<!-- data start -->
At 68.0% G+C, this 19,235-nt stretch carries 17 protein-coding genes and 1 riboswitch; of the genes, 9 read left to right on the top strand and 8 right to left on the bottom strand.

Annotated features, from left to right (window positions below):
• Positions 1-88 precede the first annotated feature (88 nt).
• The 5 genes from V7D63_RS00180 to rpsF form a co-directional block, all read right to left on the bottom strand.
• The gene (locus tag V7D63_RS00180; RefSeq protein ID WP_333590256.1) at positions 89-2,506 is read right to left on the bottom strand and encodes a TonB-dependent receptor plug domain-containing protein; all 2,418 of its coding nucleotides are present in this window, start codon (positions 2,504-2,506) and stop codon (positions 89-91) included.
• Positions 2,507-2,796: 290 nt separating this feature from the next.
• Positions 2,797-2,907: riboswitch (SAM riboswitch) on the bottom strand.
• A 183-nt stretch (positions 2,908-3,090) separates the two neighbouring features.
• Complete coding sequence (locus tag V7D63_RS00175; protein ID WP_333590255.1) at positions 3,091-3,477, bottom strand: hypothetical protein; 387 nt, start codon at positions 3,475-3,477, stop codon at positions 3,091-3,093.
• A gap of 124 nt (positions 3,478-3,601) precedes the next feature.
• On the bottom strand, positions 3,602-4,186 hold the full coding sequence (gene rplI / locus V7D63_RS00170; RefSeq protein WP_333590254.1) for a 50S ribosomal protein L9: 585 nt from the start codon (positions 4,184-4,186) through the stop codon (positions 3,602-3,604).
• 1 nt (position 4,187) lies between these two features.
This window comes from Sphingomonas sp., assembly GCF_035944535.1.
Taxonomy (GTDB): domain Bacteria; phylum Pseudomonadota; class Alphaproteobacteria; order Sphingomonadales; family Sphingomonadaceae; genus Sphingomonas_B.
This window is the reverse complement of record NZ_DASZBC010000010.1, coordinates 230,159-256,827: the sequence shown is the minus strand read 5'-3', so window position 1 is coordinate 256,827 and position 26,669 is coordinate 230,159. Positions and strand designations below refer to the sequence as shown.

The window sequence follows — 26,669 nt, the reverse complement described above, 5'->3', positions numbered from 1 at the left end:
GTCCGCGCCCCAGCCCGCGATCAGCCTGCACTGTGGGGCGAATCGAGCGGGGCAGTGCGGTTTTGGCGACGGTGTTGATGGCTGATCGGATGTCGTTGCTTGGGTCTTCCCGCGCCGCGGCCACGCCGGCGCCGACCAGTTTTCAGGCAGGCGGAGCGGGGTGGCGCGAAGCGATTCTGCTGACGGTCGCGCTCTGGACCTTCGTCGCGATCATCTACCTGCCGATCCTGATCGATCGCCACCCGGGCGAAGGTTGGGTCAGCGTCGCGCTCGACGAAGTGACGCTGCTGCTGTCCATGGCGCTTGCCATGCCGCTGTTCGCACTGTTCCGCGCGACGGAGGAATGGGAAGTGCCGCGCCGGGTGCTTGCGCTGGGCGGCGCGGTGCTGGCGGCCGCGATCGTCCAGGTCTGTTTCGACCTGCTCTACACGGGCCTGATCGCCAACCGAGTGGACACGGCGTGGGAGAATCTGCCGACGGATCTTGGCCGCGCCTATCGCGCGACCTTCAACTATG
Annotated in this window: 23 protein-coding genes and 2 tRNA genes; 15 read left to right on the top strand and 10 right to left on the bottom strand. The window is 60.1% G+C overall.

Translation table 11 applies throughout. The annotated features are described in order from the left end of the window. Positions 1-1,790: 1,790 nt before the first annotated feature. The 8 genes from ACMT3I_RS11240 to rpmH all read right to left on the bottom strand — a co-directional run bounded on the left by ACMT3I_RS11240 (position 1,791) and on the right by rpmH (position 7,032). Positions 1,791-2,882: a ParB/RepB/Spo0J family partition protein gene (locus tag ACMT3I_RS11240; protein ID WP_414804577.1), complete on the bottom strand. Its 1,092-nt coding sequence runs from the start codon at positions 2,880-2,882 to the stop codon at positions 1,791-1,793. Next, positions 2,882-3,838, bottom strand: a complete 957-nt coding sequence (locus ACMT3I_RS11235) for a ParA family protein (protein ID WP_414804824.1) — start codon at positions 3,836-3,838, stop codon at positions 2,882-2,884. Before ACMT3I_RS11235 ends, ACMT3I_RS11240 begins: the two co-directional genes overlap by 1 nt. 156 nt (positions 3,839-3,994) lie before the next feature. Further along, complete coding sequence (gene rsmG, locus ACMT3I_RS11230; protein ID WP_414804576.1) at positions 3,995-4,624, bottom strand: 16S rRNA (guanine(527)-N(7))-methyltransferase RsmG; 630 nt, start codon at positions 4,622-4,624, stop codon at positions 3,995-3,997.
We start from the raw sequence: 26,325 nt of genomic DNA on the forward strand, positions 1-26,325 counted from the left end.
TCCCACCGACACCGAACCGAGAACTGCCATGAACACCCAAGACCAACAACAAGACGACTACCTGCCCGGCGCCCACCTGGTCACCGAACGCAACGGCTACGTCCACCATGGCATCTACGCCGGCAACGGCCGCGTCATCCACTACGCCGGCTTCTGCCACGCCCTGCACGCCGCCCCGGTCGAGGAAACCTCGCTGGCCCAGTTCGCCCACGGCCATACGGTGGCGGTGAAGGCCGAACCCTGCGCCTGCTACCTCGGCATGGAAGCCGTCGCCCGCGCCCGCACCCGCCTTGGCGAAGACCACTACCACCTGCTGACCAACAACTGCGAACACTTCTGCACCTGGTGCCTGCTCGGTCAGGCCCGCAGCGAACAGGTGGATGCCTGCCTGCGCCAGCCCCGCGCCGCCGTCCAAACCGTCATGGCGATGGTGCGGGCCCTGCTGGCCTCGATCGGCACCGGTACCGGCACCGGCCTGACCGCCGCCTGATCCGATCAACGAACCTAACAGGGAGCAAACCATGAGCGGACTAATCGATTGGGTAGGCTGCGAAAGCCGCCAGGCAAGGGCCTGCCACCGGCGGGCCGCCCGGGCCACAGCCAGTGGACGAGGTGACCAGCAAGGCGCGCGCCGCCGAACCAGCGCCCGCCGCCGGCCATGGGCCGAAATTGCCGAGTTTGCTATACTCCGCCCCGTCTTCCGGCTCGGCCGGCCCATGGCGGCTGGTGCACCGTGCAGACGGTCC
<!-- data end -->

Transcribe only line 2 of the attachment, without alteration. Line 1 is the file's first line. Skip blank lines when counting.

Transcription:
Annotated features, from left to right (window positions below):